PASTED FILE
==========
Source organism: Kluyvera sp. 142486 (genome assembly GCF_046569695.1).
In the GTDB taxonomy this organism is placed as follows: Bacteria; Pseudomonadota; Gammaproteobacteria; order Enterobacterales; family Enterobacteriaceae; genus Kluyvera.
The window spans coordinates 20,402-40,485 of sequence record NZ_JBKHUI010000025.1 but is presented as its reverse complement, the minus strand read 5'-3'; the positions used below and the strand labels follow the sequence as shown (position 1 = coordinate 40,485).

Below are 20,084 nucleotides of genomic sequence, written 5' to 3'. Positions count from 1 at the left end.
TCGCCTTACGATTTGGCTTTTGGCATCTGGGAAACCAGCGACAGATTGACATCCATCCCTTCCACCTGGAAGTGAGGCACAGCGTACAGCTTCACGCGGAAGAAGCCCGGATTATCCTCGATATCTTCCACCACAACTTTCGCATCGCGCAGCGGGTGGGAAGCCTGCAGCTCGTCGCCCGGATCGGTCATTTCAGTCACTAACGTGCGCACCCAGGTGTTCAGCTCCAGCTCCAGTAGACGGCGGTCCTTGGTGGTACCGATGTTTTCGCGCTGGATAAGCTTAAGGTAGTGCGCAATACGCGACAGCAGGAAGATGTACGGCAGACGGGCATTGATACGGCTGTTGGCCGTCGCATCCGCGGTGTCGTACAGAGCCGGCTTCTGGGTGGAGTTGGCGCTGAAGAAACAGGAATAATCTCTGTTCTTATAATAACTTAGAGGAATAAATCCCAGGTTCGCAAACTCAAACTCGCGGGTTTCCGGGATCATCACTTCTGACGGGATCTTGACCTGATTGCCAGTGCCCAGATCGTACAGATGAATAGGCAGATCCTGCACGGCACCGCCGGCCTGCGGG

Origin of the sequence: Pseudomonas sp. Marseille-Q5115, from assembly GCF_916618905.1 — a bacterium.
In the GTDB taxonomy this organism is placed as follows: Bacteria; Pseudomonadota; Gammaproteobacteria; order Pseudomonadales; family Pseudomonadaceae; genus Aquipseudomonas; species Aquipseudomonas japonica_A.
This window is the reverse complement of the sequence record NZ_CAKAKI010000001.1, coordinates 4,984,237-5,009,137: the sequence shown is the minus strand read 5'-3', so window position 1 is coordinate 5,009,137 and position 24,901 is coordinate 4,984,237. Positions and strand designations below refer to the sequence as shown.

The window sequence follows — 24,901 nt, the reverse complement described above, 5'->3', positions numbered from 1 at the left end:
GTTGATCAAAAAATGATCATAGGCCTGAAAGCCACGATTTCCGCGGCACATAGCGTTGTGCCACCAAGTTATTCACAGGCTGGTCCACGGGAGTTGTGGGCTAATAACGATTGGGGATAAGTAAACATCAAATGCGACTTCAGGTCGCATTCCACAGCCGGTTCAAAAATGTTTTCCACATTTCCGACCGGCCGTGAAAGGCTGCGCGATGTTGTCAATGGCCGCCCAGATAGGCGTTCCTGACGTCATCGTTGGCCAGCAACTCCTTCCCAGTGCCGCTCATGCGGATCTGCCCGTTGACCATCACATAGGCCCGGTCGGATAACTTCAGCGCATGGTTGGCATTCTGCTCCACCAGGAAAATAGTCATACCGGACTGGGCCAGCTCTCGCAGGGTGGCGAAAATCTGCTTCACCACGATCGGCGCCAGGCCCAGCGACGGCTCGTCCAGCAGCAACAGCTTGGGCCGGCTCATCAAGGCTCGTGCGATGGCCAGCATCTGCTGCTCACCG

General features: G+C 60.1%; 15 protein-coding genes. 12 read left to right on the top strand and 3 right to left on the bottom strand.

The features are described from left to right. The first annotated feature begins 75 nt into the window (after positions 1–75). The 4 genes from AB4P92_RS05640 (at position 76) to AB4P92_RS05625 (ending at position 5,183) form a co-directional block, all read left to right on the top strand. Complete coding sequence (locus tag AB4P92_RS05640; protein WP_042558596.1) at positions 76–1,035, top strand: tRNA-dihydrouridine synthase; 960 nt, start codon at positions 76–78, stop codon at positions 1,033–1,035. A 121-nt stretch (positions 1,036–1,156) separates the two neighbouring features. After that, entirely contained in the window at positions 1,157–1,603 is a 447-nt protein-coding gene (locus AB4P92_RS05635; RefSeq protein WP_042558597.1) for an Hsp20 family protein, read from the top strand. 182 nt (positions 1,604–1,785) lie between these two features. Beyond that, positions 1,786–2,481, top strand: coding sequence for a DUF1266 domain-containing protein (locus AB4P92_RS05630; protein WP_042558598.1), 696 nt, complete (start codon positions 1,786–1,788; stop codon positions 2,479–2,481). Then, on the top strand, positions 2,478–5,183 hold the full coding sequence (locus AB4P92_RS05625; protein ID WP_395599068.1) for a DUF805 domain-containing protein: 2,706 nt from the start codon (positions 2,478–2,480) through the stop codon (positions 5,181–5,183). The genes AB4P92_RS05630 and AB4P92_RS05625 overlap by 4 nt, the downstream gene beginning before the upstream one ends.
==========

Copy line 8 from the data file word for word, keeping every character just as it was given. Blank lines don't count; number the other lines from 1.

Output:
This window is the reverse complement of the sequence record NZ_CAKAKI010000001.1, coordinates 4,984,237-5,009,137: the sequence shown is the minus strand read 5'-3', so window position 1 is coordinate 5,009,137 and position 24,901 is coordinate 4,984,237. Positions and strand designations below refer to the sequence as shown.